If the parties and their representatives fail to give notification of a change of address, the judicial document is left in the case file and is deemed to have been effectively served, unless the new address is known to the court (Article 136 of the Code).

7.2 If other methods are applied, when are the documents deemed to have been served?

Under Article 139 of the Code, a notice that a document has been left at a post office or the local town hall must indicate that the document is to be collected within seven days. If the addressee does not collect the document by that deadline, the server once again attempts to serve the document on the addressee. If that attempt is unsuccessful, the server once again leaves a notice that the document has been left at a post office or the local town hall and the addressee has another seven days to collect the document. In case-law documents are deemed to have been served on the last day of that period (cf. point 7.3).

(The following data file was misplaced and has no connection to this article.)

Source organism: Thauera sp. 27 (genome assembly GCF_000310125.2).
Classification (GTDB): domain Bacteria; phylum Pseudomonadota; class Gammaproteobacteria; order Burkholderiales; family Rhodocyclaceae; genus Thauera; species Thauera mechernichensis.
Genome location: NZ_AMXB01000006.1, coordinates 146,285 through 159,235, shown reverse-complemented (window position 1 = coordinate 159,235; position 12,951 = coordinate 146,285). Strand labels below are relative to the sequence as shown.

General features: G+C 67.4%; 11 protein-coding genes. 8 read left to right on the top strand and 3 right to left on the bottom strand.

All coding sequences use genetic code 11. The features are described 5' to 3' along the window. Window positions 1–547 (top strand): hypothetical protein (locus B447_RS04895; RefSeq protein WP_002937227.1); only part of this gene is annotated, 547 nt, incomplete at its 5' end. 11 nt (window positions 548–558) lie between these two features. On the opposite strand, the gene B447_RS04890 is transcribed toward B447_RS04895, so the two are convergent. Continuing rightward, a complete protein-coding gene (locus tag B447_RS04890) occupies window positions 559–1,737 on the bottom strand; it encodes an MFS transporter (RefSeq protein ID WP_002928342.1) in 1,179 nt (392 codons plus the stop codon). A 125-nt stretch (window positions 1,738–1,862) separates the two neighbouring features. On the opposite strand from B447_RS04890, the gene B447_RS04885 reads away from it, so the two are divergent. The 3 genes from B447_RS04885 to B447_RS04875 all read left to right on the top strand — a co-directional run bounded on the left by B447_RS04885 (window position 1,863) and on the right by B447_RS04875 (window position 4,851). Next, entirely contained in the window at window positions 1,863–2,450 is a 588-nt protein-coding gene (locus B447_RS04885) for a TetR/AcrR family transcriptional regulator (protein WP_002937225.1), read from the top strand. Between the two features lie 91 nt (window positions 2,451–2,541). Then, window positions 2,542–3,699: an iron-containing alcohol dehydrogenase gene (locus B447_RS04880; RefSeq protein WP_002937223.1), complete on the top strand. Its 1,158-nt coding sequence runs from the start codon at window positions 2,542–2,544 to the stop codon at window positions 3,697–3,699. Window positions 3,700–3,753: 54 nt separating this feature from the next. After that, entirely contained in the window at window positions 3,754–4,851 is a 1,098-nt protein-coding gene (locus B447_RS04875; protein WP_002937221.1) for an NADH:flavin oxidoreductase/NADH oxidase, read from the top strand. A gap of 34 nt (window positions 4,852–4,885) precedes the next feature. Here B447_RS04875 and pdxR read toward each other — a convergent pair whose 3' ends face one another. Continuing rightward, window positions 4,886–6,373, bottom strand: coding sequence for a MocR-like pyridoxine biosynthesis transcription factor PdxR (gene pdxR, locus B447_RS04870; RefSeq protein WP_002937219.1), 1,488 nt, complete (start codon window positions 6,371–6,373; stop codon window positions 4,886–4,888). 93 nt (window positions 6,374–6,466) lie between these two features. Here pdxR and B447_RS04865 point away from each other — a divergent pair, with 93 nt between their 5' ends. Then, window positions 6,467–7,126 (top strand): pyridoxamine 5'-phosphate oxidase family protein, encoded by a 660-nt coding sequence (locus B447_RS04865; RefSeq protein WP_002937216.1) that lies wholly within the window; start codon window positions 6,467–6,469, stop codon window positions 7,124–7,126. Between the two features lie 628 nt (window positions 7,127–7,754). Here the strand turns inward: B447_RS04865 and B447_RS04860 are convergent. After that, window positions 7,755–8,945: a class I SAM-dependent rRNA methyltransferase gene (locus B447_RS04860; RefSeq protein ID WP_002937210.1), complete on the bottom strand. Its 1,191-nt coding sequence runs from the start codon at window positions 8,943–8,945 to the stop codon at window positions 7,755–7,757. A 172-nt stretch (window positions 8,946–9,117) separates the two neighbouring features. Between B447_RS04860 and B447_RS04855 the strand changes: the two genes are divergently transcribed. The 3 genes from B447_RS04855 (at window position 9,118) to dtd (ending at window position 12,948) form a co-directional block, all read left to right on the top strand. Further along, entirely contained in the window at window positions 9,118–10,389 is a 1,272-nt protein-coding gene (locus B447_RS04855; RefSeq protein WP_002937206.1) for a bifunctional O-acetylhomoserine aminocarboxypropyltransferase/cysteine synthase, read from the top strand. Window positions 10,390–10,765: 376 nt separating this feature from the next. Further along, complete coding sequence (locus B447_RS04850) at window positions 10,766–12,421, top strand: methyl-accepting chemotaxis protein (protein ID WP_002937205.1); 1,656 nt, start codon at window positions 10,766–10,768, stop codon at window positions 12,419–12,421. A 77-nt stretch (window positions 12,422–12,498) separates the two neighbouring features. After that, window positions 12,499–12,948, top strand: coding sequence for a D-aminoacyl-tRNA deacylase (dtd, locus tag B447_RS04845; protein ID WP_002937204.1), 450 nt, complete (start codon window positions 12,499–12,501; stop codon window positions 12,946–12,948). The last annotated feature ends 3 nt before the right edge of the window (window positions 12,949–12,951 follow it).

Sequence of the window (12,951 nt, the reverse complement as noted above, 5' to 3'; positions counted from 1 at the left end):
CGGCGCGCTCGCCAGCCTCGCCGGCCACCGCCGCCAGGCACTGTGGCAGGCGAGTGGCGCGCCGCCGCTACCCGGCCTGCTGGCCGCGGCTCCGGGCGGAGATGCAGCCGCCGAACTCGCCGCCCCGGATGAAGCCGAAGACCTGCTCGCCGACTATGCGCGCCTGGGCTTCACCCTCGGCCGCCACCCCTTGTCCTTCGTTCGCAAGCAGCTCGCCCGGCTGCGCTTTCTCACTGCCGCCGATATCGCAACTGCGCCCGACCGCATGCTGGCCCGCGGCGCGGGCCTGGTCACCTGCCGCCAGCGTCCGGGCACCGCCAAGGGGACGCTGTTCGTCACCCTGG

In the case of substituted service (cf. the first subparagraph of point 7.1), judicial documents handed to an adult member of the household and, if no such person is present, left with the residents’ association, the caretaker or the village head are deemed to have been served when they are handed to those persons.

7.3 If another method of service is the deposit of the documents in a particular place (e.g. at a post office) how is the addressee informed of that deposit?

A notice is left on the addressee’s door or in a letterbox. A model notice is set out in the Regulation. It indicates, inter alia, that if a judicial document sent by registered mail is not collected even though the addressee has been notified twice, that document will be returned to the court that sent it. In that case, the document is deemed to have been served on the last day on which the addressee could collect it. The service of documents may result in procedural time limits beginning to run.